Kazakh Citizens Reflect on Country’s Development Ahead of Republic Day

ASTANA – The Declaration on the State Sovereignty of the Kazakh SSR (Soviet Socialist Republic), which was adopted on Oct. 25, 1990, marked a significant turning point in the lives of its people. This pivotal document ensured key safeguards for the nation, encompassing defense mechanisms, the resurgence of national culture, traditions, language, and the reinforcement of national statehood and the dignity of not only the Kazakh people but also other ethnic groups residing in Kazakhstan.

Ahead of the country’s main holiday, Kazakh citizens shared their thoughts, vision, and hopes on the country’s achievements and development with The Astana Times.  

Aliya Maldybayeva. Photo credit: Maldybayeva’s archive.

Though the holiday was discontinued in 2009, it saw a revival in 2022 when President Kassym-Jomart Tokayev advocated for the reinstatement of Republic Day as a national holiday during the inaugural National Kurultai (Congress) on June 16 in the Ulytau Region.

“Republic Day should become a symbol of the country’s bold step towards statehood. This day should be celebrated as a day of remembrance of our national heroes who made a significant contribution to gaining independence,” Tokayev said.

Aliya Maldybayeva, a distinguished educator in Kazakhstan and a recipient of the Veteran of Labor award, with an impressive 43-year teaching tenure, emphasized the nation’s strides in nurturing and promoting its native language—a language that had been sidelined for an extended period within its own borders.

“In every speech, the President emphasizes that the development of the Kazakh language is a priority of state policy. The country is taking measures to increase the use of the Kazakh language and launch more applications that facilitate learning it,” she said.

Maldybayeva highlights the establishment of Kazakh schools and kindergartens across every region of the country as a noteworthy achievement. The local media and film industry are also progressively amplifying their content in the native language.

“The film ‘Mirzhakyp. Wake up, Kazakh!’ aimed at fostering spiritual and patriotic education of the younger generation appealed to many people. There is also good animated content for children,” she said, commending measures to preserve the purity of the language and improve reading and writing literacy.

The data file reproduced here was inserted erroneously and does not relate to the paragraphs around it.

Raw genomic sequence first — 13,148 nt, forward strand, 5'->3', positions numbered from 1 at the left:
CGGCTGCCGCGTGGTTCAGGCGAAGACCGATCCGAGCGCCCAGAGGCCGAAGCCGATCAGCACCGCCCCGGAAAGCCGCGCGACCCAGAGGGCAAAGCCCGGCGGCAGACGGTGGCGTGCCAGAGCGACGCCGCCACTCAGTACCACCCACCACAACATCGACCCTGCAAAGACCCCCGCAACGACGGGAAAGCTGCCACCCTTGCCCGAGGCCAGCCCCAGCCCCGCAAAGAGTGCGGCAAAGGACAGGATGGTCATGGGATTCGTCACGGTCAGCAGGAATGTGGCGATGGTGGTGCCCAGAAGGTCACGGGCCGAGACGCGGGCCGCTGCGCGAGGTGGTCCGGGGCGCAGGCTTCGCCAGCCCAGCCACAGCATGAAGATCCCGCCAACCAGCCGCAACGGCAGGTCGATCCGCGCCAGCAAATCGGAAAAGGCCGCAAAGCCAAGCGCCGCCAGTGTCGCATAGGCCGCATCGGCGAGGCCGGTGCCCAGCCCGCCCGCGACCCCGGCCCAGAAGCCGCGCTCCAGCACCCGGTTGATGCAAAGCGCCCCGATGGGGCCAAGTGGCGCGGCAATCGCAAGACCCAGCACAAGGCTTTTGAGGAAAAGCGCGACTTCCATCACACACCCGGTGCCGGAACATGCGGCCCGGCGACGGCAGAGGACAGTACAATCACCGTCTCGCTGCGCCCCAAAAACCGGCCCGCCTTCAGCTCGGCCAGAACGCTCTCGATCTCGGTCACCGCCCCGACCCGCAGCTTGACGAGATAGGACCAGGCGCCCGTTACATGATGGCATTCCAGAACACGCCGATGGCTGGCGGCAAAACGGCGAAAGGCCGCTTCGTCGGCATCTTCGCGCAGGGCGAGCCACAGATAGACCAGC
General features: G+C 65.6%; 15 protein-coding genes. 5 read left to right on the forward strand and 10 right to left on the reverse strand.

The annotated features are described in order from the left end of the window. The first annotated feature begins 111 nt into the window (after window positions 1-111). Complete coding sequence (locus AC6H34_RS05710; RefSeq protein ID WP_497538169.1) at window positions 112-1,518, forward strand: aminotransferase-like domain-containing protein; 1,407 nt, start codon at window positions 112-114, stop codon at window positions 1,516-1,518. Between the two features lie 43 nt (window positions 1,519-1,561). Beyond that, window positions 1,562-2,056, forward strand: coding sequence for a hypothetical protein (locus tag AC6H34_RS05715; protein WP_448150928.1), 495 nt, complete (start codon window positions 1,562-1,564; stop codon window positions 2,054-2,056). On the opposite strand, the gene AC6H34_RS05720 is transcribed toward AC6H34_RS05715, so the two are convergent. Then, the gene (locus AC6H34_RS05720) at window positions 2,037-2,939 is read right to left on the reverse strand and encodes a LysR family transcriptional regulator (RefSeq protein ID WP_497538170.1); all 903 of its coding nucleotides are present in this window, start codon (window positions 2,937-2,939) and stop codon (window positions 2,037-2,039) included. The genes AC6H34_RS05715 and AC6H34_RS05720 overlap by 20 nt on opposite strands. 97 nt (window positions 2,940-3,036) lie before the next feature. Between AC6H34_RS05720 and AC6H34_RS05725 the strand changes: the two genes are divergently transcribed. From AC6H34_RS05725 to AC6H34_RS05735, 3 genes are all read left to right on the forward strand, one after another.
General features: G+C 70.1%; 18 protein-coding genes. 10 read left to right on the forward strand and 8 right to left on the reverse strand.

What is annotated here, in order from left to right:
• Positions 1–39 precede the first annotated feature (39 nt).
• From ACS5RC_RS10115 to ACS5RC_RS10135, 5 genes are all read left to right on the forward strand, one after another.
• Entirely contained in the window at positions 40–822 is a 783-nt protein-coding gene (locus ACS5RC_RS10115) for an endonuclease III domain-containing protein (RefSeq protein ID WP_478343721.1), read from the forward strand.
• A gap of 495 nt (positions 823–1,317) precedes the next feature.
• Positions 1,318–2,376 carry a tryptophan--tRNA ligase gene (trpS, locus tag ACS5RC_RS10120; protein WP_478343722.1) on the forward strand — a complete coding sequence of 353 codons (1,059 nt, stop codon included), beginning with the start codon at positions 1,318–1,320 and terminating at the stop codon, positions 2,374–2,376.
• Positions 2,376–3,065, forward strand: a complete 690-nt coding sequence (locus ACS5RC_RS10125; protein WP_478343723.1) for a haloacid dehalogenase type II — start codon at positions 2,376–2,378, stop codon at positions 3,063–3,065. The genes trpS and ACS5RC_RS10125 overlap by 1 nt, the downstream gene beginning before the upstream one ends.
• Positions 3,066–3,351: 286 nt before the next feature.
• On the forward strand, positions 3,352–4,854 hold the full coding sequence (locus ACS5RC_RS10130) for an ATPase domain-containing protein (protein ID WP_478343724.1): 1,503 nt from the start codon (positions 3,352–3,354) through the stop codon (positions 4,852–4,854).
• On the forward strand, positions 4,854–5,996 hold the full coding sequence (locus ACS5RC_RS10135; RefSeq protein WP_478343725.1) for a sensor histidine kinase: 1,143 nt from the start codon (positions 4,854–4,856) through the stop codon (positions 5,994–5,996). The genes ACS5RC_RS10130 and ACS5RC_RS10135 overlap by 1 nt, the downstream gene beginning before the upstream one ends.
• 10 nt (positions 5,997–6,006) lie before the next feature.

“Our country is developing in all directions. The key now is to accelerate the process to turn the Kazakh language into the language of science and technology,” Maldybayeva said.

Civil servant Murat Uspanov, 39, commented on the country’s development amid the current global situation. According to him, it is necessary to continue working to establish a full-fledged civil society. From a historical standpoint, only a nation with informed and proactive citizens can attain true success. To facilitate this, it is imperative to bolster institutions related to education, healthcare, and elections. Concurrently, the country should eliminate avenues for extremist and populist views that contravene the law and disrupt interethnic harmony.

“In the context of global instability, including post-pandemic, our country is grappling with rising inflation for goods and services, a significant increase in budget expenditures, an increase in the use of the National Fund reserves to finance the budget, and a slowing gross domestic product (GDP). In this regard, measures to develop the economy are necessary. I think it is important to adopt a new budget and tax codes and a law on public procurement. In this regard, I support the country’s measures to privatize state property, reduce the state’s stake in the economy, attract international investors, and reduce ineffective budget expenditures,” he said.

Almaty student Zhanbolat Aliyev, 19, said that it is important for the younger generation to know the history of the country and honor people who gave their lives to ensure independence for the current generation of Kazakh people.

“Kazakhstan has become one of the leaders among post-Soviet countries. This date is not just a celebration, it represents the day when the prayers, hopes, and struggles of our brave people were heard and the country became ours,” he said.

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